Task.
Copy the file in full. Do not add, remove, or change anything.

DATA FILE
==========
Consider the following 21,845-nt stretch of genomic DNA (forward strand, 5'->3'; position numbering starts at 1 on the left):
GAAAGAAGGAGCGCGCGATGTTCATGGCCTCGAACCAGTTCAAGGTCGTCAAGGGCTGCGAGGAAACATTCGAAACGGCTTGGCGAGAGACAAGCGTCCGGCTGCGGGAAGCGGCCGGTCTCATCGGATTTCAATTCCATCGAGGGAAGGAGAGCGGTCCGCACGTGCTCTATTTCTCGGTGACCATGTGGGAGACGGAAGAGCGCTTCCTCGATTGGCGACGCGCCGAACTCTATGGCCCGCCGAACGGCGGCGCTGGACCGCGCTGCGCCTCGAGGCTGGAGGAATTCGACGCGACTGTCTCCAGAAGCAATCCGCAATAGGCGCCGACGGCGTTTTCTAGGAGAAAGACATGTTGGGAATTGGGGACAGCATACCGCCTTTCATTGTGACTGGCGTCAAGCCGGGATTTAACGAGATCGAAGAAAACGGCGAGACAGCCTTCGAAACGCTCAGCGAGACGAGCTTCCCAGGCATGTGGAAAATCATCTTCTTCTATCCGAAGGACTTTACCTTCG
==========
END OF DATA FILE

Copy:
Consider the following 21,845-nt stretch of genomic DNA (forward strand, 5'->3'; position numbering starts at 1 on the left):
GAAAGAAGGAGCGCGCGATGTTCATGGCCTCGAACCAGTTCAAGGTCGTCAAGGGCTGCGAGGAAACATTCGAAACGGCTTGGCGAGAGACAAGCGTCCGGCTGCGGGAAGCGGCCGGTCTCATCGGATTTCAATTCCATCGAGGGAAGGAGAGCGGTCCGCACGTGCTCTATTTCTCGGTGACCATGTGGGAGACGGAAGAGCGCTTCCTCGATTGGCGACGCGCCGAACTCTATGGCCCGCCGAACGGCGGCGCTGGACCGCGCTGCGCCTCGAGGCTGGAGGAATTCGACGCGACTGTCTCCAGAAGCAATCCGCAATAGGCGCCGACGGCGTTTTCTAGGAGAAAGACATGTTGGGAATTGGGGACAGCATACCGCCTTTCATTGTGACTGGCGTCAAGCCGGGATTTAACGAGATCGAAGAAAACGGCGAGACAGCCTTCGAAACGCTCAGCGAGACGAGCTTCCCAGGCATGTGGAAAATCATCTTCTTCTATCCGAAGGACTTTACCTTCG